University of Memphis students held a protest on campus for a second day on Thursday over reports of an alleged off-campus rape of a female student.
Yalonda M. James/The Commercial Appeal
University of Memphis students held a protest on campus for a second day on Thursday over reports of an alleged off-campus rape of a female student. Next week, school leaders plan to give all students a chance to address sexual assault during an “open conversation” event.
In an email Thursday, the school announced that U of M president David Rudd and other school leaders are hosting a two-hour event from 8 p.m. to 10 p.m. Oct. 18 that will address rape on college campuses and sexual harassment.
The focus of the event will be “ridding our campus of this abhorrent behavior, prevention, and how we can improve our response during active investigations,” according to an email about the event.
The university is holding the town hall meeting after a student said that she was raped twice in 20 days earlier this year in separate off-campus incidents.
Nicholas Wayman, 20, a U of M student, has been charged with rape and sexual battery in one of the incidents. He was indicted Aug. 3 and arrested Aug. 7 on the charges in connection with the alleged rape that occurred some time between March 30 and April 3 at a home in Arlington.
The student newspaper, The Daily Helmsman, published a detailed account about the case on Tuesday, including an interview with the victim in which she describes having to see Wayman on campus.
The article says Wayman is a member of a fraternity and describes a second alleged assault against the woman by a different man associated with the fraternity on April 21.
Wayman’s attorney, Marty McAfee, denied the allegations against his client.
“This case has much more to it than the alleged victim has admitted,” McAfee said in an emailed statement.
McAfee said they went to court Wednesday for an arraignment on the charges and the case was reset for Nov. 15.
The rape allegations have ignited protests and several conversations on campus. On Wednesday and Thursday, a small group of students held protests in front of the school’s University Center. A larger protest is planned Friday.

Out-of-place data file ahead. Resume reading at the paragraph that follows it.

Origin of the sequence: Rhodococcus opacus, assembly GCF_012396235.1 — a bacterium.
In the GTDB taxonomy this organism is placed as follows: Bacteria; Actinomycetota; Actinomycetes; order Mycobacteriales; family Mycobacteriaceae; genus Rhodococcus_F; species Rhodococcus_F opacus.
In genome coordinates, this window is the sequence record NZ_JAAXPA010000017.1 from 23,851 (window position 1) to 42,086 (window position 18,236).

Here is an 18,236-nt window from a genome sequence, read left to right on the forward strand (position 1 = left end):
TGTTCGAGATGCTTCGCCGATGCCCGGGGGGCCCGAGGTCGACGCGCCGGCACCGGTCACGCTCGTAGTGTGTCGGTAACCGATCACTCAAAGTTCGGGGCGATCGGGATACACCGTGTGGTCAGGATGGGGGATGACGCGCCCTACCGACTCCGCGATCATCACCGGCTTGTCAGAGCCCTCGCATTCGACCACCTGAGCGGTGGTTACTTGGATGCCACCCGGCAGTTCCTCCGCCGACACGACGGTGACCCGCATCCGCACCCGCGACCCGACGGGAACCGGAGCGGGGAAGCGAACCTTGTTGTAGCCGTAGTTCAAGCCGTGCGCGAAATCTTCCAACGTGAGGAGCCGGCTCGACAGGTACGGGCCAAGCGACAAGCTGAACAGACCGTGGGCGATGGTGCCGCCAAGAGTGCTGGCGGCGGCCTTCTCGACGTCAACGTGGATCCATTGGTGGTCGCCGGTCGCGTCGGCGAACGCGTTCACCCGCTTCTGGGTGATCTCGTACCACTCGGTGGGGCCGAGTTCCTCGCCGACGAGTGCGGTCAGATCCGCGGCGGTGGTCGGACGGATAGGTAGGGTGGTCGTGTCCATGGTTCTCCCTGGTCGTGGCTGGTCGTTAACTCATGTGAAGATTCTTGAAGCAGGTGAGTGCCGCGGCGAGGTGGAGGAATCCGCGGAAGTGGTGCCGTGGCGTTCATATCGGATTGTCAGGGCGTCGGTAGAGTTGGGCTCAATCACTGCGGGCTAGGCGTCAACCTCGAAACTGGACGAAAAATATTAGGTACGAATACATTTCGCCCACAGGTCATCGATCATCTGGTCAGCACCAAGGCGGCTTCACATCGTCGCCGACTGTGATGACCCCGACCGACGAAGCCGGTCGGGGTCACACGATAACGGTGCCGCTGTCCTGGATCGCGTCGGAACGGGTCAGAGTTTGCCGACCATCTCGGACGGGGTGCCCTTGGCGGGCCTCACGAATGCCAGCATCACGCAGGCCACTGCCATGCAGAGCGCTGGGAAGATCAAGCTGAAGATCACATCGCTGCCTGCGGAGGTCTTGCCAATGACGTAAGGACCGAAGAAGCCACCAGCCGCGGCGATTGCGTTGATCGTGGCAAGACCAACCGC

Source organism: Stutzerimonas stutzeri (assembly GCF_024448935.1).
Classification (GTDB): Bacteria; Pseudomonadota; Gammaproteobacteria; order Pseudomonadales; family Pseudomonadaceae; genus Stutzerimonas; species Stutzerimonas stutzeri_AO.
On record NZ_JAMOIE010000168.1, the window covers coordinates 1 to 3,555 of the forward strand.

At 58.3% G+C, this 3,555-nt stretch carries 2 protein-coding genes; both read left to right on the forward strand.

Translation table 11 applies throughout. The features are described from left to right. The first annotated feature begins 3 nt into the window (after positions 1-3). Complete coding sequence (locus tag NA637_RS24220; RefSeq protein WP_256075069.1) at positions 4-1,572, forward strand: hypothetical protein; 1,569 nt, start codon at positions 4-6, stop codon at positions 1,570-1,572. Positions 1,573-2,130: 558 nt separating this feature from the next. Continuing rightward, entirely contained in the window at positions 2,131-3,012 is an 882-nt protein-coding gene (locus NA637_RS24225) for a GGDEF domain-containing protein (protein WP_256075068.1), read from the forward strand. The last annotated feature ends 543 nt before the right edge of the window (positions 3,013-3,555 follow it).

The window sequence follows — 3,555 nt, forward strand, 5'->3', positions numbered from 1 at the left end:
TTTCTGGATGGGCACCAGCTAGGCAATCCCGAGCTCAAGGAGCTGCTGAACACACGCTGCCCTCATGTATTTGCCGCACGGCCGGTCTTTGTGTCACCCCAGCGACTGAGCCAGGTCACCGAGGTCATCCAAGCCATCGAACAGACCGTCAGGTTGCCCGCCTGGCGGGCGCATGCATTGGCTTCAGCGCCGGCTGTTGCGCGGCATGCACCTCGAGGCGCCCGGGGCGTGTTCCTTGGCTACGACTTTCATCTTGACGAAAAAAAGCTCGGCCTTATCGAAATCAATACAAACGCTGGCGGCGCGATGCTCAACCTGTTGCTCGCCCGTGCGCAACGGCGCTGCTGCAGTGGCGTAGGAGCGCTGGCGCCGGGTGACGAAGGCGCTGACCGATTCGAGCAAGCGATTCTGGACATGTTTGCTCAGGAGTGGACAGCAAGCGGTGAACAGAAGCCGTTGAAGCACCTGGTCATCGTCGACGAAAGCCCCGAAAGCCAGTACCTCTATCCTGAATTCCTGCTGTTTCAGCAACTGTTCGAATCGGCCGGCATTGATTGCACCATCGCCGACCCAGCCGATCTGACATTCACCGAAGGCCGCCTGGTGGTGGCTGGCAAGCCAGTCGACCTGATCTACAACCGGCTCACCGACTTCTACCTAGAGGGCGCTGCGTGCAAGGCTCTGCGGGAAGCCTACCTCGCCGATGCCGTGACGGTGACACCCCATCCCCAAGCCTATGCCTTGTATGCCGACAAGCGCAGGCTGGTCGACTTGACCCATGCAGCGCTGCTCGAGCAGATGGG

Standing on a bronze statue of the school’s mascot, Tom the Tiger, several students held signs that read, “Silence is Violence,” “There are rapists on your campus” and “Demand Justice.”
As they stood silently, a group of parents on a tour of the campus looked at the signs and asked reporters what it all meant.
Protester Gypsee McManus, a 20-year-old junior, said she was a friend of the victim and was upset that the suspect is still allowed to attend the university, including having a class in the same building with the victim.
“I feel like he should at least be suspended until proven either way,” McManus said. “We want to really raise awareness about all of this and let other women know that it is OK to speak out. You are not alone.”
U of M President David Rudd issued a statement Wednesday to the student body about the alleged rape and encouraged students with questions to reach out to faculty and staff.
“It is deeply disturbing whenever there are reports of potential criminal behavior that involve and impact our students and our campus,” Rudd said in the statement. “The safety of our students, and all on our campus, is paramount. When reports of potential criminal behavior emerge, the University of Memphis follows a deliberate series of steps to ensure safety, guard confidentiality of all involved, and allow for due process.”
The woman who alleged that she was sexually assaulted could not immediately be reached for comment.
Sexual assault is an ongoing problem at many college campuses. According to one study cited by the Centers for Disease Control, 19 percent of undergraduate women reported that they had experienced attempted or completed sexual assault since entering college.
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